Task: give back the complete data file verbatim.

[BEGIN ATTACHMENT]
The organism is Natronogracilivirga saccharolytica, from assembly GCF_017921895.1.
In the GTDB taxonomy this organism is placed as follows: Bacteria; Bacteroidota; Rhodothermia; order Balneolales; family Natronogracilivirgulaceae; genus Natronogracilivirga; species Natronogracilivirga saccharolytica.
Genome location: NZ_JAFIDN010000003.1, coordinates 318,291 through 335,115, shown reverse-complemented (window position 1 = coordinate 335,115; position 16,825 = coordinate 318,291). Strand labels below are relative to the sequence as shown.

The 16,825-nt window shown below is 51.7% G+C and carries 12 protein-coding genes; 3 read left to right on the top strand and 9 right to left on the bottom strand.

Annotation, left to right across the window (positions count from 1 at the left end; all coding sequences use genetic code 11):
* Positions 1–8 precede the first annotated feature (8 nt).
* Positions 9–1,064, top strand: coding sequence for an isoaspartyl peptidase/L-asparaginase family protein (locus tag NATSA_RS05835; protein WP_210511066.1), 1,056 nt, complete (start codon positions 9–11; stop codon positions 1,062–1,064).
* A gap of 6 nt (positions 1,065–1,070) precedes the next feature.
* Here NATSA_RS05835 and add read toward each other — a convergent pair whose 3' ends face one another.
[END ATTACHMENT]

The organism is Natronogracilivirga saccharolytica, from assembly GCF_017921895.1.
In the GTDB taxonomy this organism is placed as follows: Bacteria; Bacteroidota; Rhodothermia; order Balneolales; family Natronogracilivirgulaceae; genus Natronogracilivirga; species Natronogracilivirga saccharolytica.
Genome location: NZ_JAFIDN010000003.1, coordinates 318,291 through 335,115, shown reverse-complemented (window position 1 = coordinate 335,115; position 16,825 = coordinate 318,291). Strand labels below are relative to the sequence as shown.

The 16,825-nt window shown below is 51.7% G+C and carries 12 protein-coding genes; 3 read left to right on the top strand and 9 right to left on the bottom strand.

Annotation, left to right across the window (positions count from 1 at the left end; all coding sequences use genetic code 11):
* Positions 1–8 precede the first annotated feature (8 nt).
* Positions 9–1,064, top strand: coding sequence for an isoaspartyl peptidase/L-asparaginase family protein (locus tag NATSA_RS05835; protein WP_210511066.1), 1,056 nt, complete (start codon positions 9–11; stop codon positions 1,062–1,064).
* A gap of 6 nt (positions 1,065–1,070) precedes the next feature.
* Here NATSA_RS05835 and add read toward each other — a convergent pair whose 3' ends face one another.